In 1995, a woman from the Suruwaha gave birth to Hakani. Hakani means smile and she was a little girl full of bright smiles and laughter. During the first two years of her life, however, she did not develop the ability to speak or walk causing her tribe to put pressure on her parents to kill her. Hakani’s parents chose to escape this pressure and killed themselves leaving behind Hakani and four other orphaned children.
The responsibility to kill Hakani now fell to her oldest brother. He took his sister a short distance from the communal hut and buried her, still alive, in a shallow grave. Hakani’s muffled cries continued as she lay buried in the makeshift grave.
Many children’s cries continue for hours until a deep silence descends but for Hakani the deep silence never came. Someone heard her crying, saved her from her shallow grave and placed her into the hands of her grandfather, who took her into his hammock. As the oldest member of the family, however, he knew what traditional practice demanded he do.
Hakani’s grandfather took his bow and arrow and shot Hakani. His arrow missed her heart piercing her shoulder. Immediately guilt overcame him and he ate the poison root in an attempt to take his own life. For Hakani the deep silence had still not descended she had survived yet again.
From that day on, at two and a half years of age, Hakani lived as an outcast. For three years she survived on rain water, bark, leaves, and insects and occasionally scraps of food one of her brothers smuggled to her. Along with this gross neglect she was physically and emotionally abused. Children burned her legs because she could not walk, and laughed when she cried. When others walked by they shouted “Why are you still alive?” “You have no soul!” “Why don’t you just die?”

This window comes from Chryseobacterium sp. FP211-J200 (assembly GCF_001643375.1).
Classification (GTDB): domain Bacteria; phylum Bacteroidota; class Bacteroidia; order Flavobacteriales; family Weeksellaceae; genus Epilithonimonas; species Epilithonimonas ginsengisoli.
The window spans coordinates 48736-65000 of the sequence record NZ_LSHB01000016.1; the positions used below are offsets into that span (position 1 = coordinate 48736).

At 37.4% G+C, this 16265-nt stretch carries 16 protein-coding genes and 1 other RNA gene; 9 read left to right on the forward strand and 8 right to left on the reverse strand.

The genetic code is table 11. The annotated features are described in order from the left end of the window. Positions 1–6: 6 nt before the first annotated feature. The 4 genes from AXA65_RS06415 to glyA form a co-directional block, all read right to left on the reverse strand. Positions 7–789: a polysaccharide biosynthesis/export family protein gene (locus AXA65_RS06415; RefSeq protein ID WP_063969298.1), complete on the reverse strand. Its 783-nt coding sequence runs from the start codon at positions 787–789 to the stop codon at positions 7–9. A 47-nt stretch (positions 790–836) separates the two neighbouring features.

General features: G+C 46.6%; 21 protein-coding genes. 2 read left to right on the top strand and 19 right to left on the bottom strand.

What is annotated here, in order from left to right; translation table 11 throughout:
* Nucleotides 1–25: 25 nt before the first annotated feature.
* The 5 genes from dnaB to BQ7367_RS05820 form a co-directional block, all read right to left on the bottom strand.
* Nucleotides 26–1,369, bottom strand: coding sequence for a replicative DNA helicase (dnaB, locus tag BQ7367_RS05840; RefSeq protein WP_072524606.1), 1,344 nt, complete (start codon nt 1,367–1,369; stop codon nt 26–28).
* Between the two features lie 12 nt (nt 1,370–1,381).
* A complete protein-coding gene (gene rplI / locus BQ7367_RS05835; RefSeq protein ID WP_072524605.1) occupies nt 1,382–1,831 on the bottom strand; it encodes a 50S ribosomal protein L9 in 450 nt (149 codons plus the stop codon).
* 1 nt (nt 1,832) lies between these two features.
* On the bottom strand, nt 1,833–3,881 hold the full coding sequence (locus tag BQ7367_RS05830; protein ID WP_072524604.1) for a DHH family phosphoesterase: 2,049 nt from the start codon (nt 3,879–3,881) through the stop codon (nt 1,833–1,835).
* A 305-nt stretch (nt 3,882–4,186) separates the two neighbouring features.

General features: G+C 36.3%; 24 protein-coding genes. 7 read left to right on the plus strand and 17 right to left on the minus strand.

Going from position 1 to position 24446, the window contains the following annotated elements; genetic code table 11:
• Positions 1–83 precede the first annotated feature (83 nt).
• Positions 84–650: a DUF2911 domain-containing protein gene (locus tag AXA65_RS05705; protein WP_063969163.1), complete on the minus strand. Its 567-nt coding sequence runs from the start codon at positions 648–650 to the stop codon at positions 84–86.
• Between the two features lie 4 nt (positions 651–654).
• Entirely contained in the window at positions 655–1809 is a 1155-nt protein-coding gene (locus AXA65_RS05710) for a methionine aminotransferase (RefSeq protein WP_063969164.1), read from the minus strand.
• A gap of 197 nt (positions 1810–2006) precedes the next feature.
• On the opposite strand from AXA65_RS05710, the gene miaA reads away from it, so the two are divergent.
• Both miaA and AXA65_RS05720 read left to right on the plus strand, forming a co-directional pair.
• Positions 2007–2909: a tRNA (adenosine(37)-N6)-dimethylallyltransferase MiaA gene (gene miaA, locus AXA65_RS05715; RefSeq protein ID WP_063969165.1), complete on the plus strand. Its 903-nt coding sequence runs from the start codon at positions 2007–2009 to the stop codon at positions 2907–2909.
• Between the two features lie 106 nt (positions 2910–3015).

Over time Hakani lost her bright smile and all other facial expression. Her situation grew increasingly worse and yet for Hakani the deep silence did not descend. Eventually her brother, Bibi, rescued her carrying her to the home of a YWAM missionary couple who had been working for 20 years with the Suruwaha Indians in the Amazon Basin.
The missionaries knew Hakani was weak and very ill. At five and a half years of age; she weighed 15 pounds (7kg) and was 27 inches long (69cm). The couple began to care for Hakani as if she was their own child, but it was hard. She responded to nothing, had no facial expressions, no emotion, and would scream and cry when touched because she had gone for so long without physical contact.
The missionaries cared for Hakani in the Amazon Basin, but they knew if they did not get medical treatment she would die. In time they received permission to take Hakani out of the jungle. Within six months of receiving love, care and medical attention Hakani had begun to walk, started to talk, and her bright smile returned to her face. After a year she was double her weight and size. Today Hakani is twenty years old and with a bright laughing smile she dances, sings and loves art. Her voice today is a voice for life.